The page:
There is a 'critical density' of materials which governs whether they will keep going apart or coalesce.
On the largest scale, it is used in order to determine whether the Universe will collapse, in the end (closed), keep on expanding more and more (open) or keep expanding but slower and slower (flat).
As material moves away from a centre of a distributed mass (say a group of galaxies or a cloud of dust OR the Universe itself), it has a certain amount of Kinetic Energy (KE), by virtue of its movement. It also has a certain amount of (negative) gravitational potential energy (GPE) by virtue of its being attracted to the centre of gravity of the mass. If there is more KE than GPE, then the mass will carry on expanding because there will be KE to spare . If it is less, then the mass will collapse because there is not enough KE.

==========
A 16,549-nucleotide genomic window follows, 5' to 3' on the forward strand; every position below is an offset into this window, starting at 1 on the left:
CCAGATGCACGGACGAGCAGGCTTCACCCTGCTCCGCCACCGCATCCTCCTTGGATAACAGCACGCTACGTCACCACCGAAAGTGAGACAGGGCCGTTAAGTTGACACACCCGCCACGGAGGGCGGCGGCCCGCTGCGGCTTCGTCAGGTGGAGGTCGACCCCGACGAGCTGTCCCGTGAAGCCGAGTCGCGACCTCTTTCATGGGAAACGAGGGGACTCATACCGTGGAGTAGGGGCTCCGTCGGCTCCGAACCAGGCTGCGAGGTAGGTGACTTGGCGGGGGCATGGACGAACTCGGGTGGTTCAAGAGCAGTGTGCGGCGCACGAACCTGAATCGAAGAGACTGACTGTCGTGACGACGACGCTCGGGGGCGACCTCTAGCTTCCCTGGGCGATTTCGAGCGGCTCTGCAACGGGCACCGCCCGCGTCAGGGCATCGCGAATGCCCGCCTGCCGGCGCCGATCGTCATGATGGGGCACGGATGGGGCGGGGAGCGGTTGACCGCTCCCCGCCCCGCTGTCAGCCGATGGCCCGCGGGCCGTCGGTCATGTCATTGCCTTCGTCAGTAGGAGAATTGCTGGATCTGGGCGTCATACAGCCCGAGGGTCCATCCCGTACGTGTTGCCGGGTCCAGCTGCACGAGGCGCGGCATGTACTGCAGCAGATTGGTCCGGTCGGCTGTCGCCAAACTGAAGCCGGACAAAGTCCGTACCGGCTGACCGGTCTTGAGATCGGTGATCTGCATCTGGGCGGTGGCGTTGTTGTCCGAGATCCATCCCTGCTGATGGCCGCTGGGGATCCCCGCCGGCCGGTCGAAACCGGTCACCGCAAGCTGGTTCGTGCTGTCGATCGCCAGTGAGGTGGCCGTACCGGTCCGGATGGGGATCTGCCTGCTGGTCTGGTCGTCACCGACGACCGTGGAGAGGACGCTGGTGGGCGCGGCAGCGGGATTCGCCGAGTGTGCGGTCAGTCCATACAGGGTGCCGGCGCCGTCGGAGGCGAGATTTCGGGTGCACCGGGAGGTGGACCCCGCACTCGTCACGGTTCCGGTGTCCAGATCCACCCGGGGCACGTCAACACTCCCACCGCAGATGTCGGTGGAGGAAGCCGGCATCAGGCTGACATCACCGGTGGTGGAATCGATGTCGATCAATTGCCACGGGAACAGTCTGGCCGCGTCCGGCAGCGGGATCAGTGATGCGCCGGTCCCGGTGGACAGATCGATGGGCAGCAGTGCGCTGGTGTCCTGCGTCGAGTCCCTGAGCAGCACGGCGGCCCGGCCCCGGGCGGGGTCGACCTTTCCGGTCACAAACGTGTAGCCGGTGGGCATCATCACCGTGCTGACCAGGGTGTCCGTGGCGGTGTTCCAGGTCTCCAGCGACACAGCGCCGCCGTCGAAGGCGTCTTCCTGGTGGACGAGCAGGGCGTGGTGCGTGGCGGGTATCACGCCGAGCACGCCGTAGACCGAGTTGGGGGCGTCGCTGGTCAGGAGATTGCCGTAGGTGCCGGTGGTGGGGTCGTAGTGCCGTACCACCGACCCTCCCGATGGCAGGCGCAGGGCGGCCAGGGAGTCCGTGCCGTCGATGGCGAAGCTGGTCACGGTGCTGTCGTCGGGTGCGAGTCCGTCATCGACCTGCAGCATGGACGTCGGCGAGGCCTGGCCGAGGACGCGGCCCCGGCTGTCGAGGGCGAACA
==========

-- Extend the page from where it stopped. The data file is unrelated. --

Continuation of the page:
The average density of the region of interest determines how much GPE it has which, in turn, tells you whether it will expand or collapse eventually.